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The Nevada Independent

Nevada DMV says $300M increase for computer upgrade project is ‘a worst case scenario’

The agency director said it is pursuing ways to bring down the cost but did not provide specifics on what a revised estimate might look like.
Eric Neugeboren
Eric Neugeboren
GovernmentState Government

One month after Nevada DMV officials said their long-running effort to upgrade the agency’s computer systems would likely cost $300 million more and take three years longer than originally planned, the agency’s director said Tuesday that the estimate was “a worst case scenario” and that the DMV is pursuing ways to bring down the cost.

For years, the Nevada DMV has sought to upgrade and revamp its antiquated computer systems by moving more features online (such as a platform to submit vehicle titles electronically), but the massive project has faced myriad delays and other obstacles.

In April, DMV officials told state legislators that they had recently determined agency IT staff were not equipped to implement some of the project changes on top of their existing jobs, forcing the agency to shift those responsibilities to an outside contractor. The announcement surprised lawmakers, especially given that the agency had said in March that the project was within its approved $125 million budget and on track to be completed by September 2026.

DMV Director Tonya Laney said in April that “we feel like we’re pretty darn close” to finalizing the revised project cost. An agency spokesperson also told The Indy at the time that this was an “early projection” on project cost.

However, at Tuesday’s meeting of the state Board of Examiners —  a panel consisting of the governor, secretary of state and attorney general — Laney said the $300 million price increase for the system modernization project was not likely to happen, but did not provide specifics on what a revised estimate might look like.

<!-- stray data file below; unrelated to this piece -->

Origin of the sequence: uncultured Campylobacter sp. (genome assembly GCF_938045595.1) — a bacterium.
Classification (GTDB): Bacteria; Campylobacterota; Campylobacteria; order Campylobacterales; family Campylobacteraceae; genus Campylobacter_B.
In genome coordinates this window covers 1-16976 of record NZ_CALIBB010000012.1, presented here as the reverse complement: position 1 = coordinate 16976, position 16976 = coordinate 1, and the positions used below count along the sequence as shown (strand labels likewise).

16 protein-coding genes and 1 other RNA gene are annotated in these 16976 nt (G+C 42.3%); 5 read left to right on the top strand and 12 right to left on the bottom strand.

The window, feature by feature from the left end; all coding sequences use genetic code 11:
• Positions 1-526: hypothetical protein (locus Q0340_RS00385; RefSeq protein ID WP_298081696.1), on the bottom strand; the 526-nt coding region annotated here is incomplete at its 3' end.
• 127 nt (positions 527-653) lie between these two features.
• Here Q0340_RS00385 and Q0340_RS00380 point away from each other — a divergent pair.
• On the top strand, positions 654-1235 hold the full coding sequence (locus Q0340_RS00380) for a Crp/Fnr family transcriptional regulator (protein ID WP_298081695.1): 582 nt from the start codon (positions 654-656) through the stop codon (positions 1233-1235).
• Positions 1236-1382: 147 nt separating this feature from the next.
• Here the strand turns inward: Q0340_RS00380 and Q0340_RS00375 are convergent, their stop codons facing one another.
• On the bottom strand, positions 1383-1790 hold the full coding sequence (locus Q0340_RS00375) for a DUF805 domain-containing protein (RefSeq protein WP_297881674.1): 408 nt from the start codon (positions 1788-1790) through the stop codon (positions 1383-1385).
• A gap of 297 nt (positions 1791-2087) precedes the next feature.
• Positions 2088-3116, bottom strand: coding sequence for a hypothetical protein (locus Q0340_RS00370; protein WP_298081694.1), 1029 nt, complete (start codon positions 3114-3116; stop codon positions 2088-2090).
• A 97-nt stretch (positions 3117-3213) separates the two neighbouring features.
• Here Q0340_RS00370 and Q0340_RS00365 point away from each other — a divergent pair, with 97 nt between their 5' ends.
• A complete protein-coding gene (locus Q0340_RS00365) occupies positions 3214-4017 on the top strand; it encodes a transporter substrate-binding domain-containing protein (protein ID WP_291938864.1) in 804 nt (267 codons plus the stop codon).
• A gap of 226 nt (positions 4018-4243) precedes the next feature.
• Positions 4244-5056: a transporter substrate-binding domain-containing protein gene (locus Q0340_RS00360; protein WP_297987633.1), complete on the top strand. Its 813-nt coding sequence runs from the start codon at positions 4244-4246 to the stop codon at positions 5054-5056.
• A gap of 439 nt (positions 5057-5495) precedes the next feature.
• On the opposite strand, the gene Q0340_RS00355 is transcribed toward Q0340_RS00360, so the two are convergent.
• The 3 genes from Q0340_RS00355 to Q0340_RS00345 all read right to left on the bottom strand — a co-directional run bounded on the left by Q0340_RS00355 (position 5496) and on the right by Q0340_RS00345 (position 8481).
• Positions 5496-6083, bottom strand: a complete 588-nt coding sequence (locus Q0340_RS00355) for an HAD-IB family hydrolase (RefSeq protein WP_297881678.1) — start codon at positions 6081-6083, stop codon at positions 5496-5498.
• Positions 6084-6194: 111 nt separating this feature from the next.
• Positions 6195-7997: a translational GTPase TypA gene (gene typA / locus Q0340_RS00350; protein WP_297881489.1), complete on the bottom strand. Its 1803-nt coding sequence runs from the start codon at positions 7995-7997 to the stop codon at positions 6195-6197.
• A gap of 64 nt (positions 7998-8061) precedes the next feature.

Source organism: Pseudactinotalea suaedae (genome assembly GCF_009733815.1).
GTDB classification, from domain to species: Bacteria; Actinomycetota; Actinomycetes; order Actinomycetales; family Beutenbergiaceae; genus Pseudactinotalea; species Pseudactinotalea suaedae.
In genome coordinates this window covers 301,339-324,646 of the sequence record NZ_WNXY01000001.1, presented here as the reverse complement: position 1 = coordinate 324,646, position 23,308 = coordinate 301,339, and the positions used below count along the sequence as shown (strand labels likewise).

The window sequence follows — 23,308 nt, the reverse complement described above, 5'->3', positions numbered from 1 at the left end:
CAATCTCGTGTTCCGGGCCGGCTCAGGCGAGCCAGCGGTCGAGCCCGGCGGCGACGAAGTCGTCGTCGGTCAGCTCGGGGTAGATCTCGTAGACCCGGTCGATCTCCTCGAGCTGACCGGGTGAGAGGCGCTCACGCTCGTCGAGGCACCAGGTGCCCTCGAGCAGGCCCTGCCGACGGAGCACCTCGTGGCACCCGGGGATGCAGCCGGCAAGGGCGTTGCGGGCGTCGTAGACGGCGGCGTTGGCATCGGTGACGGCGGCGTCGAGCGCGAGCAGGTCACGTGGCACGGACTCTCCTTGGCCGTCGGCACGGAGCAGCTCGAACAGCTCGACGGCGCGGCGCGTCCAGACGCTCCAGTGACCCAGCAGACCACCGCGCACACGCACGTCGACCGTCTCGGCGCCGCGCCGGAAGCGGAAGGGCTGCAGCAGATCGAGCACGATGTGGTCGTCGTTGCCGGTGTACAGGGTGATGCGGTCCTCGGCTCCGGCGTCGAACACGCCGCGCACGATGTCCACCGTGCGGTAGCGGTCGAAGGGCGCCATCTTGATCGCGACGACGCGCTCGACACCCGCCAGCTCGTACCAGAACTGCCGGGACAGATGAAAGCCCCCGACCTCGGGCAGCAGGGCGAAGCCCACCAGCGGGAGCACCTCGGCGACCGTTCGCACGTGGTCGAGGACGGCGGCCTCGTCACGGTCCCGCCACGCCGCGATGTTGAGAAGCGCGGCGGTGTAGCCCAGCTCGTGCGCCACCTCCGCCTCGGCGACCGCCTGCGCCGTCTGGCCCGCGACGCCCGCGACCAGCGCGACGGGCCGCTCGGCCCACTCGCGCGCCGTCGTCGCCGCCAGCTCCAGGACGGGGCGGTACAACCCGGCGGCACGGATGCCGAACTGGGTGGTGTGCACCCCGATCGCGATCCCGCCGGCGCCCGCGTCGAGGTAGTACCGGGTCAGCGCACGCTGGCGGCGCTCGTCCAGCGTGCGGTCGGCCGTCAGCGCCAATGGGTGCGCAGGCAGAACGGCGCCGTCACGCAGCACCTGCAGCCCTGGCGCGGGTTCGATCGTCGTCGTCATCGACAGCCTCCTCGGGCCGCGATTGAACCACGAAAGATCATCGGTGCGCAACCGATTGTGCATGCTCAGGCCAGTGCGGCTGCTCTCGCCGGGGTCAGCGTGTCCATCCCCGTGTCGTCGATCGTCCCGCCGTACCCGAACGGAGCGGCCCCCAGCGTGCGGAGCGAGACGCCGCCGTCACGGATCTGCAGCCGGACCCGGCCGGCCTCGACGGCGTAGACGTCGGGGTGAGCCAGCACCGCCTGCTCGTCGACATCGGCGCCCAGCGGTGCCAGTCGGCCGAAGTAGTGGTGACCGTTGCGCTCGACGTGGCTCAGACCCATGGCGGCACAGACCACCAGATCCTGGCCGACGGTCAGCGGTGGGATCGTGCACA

To offset project costs, Laney said the agency is looking to fill vacancies with people who have skills to assist with the future computer system and has consulted with the Nevada Department of Employment, Training and Rehabilitation, which is “ready and willing” to train employees, if needed. Laney added that the agency is also exploring federal grants.

Laney acknowledged that relying on an outside contractor would cost additional money, but that the agency faces challenges in hiring certain experts because of caps on state employee compensation.

“Any ask for an increase will be thoughtful,” Laney said Tuesday.

Tuesday’s testimony is the latest update in the long-awaited project for the DMV to upgrade its computer systems, which are run by antiquated technologies including COBOL.

In 2015, lawmakers approved a $1 “technology fee” assessed on all customer transactions to help fund a five-year system modernization project, which was eventually ruled unconstitutional and refunds were provided. Three years later, a state audit found that the contractor was months behind schedule, providing inadequate staffing levels and missing deadlines for project documentation. Despite spending close to $30 million, the state terminated the contract in early 2018.

The project eventually restarted in 2021 with a new contractor and an ambitious goal to finish the project within four years, despite similar efforts typically taking around eight years. 

Laney said last month that the project was not delayed, but was at the upper end of the original timeline. She also said on Tuesday that the project is not simply a computer upgrade, but also “an entire departmental reorganization” that is “a massive undertaking.”

In response to a question from Gov. Joe Lombardo on Tuesday, Laney said the agency is also working to create a timeline on its website so that the public can track project progress. The agency’s website currently describes the project as “a multiyear, continuous” effort. Last month, the same page described the initiative as a “four-year project.”

The agency is planning to roll out the “core functionality” of certain vehicle registration and titling processes this summer, Laney added on Tuesday.

The agency previously announced plans to to roll out major components together under a “unified release,” rather than its original intention to release all updates incrementally. On Tuesday, Laney attributed this, in part, to the delay of certain software help from the DMV’s parent organization, the American Association of Motor Vehicle Administrators.


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